Last month was a much-needed win for the stock market. When all was said and done the Dow Jones Industrial Average (^DJI 0.82%) gained nearly 9% in November, reversing a nasty downtrend and reaching a new multi-month high in the process.
Not every Dow stock followed suit, though. A handful of its components managed to log a loss last month.
Savvy investors know these pullbacks might be a buying opportunity. They also know, however, this weakness may only be part of a much bigger sell-off. Here’s what you need to know about the Dow’s worst three performers last month.
The Dow’s biggest November losers
Cutting straight to the chase, November’s biggest losers among the Dow’s 30 holdings are Cisco Systems (CSCO 0.19%), Walgreens Boots Alliance (WBA 4.26%), and Walmart (WMT -0.87%). They were surprising laggards given these companies’ statures. Cisco led the way with a tumble of a little more than 7%, Walgreens fell 5.4%, while Walmart slipped just a little less than 5%.
What went wrong?
For Walmart, most of its loss came on the heels of the release of its fiscal third-quarter numbers (for the period ending Oct. 27). Although sales and earnings were both up year over year and both better than expected, management rang alarm bells for the quarter now underway.
Specifically, CFO John David Rainey noted that sales had been “somewhat uneven” in the prior couple of months, suggesting that inflation and higher interest rates have finally caught up with consumers. Guidance for the full year was also lackluster. Walmart believes it will earn between $6.40 and $6.48 per share in fiscal 2024, versus analysts’ consensus of $6.50.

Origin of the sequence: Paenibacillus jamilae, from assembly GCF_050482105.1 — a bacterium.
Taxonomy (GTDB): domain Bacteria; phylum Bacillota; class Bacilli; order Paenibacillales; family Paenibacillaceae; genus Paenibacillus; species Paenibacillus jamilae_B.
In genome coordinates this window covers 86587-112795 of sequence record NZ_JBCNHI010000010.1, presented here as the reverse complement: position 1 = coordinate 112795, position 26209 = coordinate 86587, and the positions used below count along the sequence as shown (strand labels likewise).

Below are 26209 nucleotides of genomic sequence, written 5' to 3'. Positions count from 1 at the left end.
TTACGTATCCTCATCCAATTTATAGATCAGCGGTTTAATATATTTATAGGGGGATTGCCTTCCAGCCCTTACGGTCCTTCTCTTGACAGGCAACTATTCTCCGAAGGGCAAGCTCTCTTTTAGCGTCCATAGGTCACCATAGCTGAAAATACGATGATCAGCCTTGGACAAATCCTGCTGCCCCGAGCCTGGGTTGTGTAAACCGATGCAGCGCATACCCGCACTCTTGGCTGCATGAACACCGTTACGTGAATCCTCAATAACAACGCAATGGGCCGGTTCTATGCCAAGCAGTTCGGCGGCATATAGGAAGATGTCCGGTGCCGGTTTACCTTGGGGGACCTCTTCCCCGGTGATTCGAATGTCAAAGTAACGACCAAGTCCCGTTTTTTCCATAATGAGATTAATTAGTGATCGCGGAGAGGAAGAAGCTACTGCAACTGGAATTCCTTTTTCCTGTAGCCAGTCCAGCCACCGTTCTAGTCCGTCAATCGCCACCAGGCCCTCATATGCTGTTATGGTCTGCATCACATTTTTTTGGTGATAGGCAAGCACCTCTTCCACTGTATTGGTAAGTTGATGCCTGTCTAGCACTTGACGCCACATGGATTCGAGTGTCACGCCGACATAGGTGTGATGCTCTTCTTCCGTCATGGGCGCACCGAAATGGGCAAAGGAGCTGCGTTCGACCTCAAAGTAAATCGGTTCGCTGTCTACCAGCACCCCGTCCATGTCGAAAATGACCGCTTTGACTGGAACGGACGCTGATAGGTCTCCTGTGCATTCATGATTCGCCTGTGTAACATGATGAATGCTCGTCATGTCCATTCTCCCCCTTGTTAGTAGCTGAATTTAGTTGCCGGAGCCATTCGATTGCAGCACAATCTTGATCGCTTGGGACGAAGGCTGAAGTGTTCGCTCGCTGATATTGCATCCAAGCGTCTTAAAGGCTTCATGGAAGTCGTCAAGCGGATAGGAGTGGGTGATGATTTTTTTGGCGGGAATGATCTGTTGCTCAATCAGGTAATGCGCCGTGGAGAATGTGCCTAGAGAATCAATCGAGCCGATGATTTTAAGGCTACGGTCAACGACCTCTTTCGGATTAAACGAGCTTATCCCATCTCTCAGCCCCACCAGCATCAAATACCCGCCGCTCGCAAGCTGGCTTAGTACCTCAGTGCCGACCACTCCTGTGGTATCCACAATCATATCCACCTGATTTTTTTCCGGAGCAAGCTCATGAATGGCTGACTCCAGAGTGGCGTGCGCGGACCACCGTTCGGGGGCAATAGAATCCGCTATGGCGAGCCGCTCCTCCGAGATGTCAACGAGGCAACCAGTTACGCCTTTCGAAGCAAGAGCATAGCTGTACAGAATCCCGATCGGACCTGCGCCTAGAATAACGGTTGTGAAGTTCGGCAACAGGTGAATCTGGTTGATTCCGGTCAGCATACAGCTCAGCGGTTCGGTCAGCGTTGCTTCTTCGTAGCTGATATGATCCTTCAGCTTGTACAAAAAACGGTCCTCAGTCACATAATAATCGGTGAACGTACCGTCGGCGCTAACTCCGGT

Shares of networking technology giant Cisco fell the same day for largely the same reason. That is, although sales of $14.7 billion and per-share earnings of $1.11 for the three-month stretch in question were both up year over year (and both better than expected), guidance for the quarter ending in January was disappointing.
The company’s calling for a 13% quarter-to-quarter decline in revenue because, as CEO Chuck Robbins explains, “After three quarters of exceptionally strong product delivery, our customers are now focused on installing and implementing these unprecedented levels of products.”
As for Walgreens, although it would be easy to link its pharmacists’ walkout (in protest of their difficult working conditions) in late-October to last month’s loss, the two aren’t connected much, if at all. Rather, Walgreens shares simply extended a sell-off that’s been underway since 2015 due to the ongoing deterioration of the company’s health. Indeed, the stock reached a multi-decade low last month on a combination of concerns about theft, a dividend cut, management turnover, layoffs, and labor headaches, just to name a few.
Time to buy?
The question remains — are any or all of these discounted stocks a buy now following (and because of) their November setbacks?
It’s tempting, to be sure. Investors are generally encouraged to step into good stocks while they’re “on sale.” And, by virtue of being a constituent of the Dow Jones Industrial Average, these three names are arguably within the upper echelon of prospective stock picks.